In the wake of the horrific flooding in Iowa and the Midwest commodities traders are predicting a sharp increase in food prices across the nation. The floods, made worse by collapsed levees, devastated millions of acres of crops in an already shortened growing season but that is not the main reason for food price increases. Fast becoming known as the worst infrastructure failure in the history of the nation, the massive flooding highlights a disintegrating infrastructure across the nation. The American Society of Civil Engineers rates our national infrastructure as ‘barely passable’, akin to third world under developed countries.

Without healthy infrastructure, roads, bridges, electrical transmission, long distance commerce, including the distribution of centralized food production, is not possible. Consequently a government’s investment or lack of investment in infrastructure can play an important role in local economies. Locally, the railroad closure, a result of poor maintenance, has impacted coastal industry, as one example.

One consequence of being in the energy business and fielding inquiries from all over the world I am being taught facets of global economics such as trade liberalization or ‘free trade’ and the impact upon developing countries. Additionally, I have looked heavily into the privatization of essential services and the further deregulation of those services and how it affects economic health in poor areas.

Trade, or more accurately, free trade is touted as creating jobs but it is exporting that creates jobs while importing eliminates them. A healthy economy, one with full employment requires careful management of trade balances and may require that we severely restrict imports to retain dollars and shore up the local economy.

Soaring gas prices and catastrophic events like Katrina and the Iowa floods is forcing communities to reevaluate their market structures, conservation methods and energy policies. The biggest imports in a centralized market system are food, fuel and electricity. Reducing our dependence on these imports, buying local foods, driving less and producing our own energy will significantly improve our economy and our negotiating strength in attracting new industry.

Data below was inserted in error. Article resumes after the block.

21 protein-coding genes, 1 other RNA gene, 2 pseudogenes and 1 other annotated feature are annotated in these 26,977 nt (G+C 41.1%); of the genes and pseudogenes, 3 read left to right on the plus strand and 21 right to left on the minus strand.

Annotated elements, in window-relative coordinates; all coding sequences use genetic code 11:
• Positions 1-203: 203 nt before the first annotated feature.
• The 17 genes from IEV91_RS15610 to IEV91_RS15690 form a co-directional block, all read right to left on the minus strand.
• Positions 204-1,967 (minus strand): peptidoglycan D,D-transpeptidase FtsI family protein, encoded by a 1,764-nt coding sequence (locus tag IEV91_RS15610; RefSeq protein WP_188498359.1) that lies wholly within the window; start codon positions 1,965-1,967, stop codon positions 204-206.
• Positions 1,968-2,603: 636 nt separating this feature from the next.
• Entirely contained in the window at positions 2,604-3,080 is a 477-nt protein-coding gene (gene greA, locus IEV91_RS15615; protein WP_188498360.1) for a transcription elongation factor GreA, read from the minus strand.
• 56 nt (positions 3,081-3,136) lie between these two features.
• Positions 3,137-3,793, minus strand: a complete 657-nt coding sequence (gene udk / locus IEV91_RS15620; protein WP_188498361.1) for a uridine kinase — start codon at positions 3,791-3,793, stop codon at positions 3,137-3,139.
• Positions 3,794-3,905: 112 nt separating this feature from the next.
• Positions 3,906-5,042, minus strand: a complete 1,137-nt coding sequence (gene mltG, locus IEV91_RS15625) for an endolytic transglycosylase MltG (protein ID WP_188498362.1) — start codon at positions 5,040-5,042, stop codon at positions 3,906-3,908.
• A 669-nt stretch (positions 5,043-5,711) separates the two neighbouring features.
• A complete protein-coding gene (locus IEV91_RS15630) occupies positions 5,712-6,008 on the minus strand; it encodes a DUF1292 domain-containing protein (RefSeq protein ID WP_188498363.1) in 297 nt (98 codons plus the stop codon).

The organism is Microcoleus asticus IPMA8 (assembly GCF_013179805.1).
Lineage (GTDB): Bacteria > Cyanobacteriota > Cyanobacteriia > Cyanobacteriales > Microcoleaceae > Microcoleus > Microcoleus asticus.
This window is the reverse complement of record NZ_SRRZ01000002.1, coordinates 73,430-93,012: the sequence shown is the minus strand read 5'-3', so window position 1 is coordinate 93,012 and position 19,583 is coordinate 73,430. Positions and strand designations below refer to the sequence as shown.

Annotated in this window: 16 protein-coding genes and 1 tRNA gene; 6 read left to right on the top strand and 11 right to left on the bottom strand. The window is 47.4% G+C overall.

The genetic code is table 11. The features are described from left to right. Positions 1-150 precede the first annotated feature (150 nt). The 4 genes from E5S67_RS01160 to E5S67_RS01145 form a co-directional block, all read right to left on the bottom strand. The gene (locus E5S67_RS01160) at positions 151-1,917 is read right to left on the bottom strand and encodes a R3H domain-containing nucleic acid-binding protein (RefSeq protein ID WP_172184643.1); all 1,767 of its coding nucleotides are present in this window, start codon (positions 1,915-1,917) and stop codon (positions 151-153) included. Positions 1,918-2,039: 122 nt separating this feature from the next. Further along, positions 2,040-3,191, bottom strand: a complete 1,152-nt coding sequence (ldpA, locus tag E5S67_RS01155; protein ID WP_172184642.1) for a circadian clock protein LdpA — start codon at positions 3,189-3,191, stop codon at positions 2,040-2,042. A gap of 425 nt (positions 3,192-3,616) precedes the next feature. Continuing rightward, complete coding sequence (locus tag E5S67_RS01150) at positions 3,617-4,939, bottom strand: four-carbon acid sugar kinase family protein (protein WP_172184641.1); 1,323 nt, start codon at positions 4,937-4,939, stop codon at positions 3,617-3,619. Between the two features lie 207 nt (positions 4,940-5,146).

When a worker loses a job at a local mill, whether it is due to outside competition or technological changes, gone also are health insurance and retirement benefits. Gone are earnings to put back into the local economy and gone is the tax base to maintain an infrastructure necessary to rebuild an economy. Developing countries are caught in precisely the same quandary as we find ourselves in here, although it is worsened in some countries because they may not have the technological know how we possess.

Presently, we have the materials and know how to build, from scratch if we had to, CHP (combined heat and power) generators. CHP generators can be fueled with the clean wood waste covering our logging areas and the carbon sequestered that can power small neighborhoods or microgrids. Naturally, I must mention that we will soon be building and producing wind generators, the V-LIM, here on the coast as another way to produce local energy and reduce imports.

Food can be grown locally and supplied to individuals, restaurants and grocery stores. One of the best investments for our tax dollars would be a public transportation system. These changes will ultimately be forced upon us by circumstances beyond our control or we can start to adopt them now, on our own terms. As a once independent nation, to leave ourselves at the mercy of market forces, intellectual property treaties, deregulated privatization and bilateral trade agreements, in other words, to allow circumstances to choose for us, just seems un-American.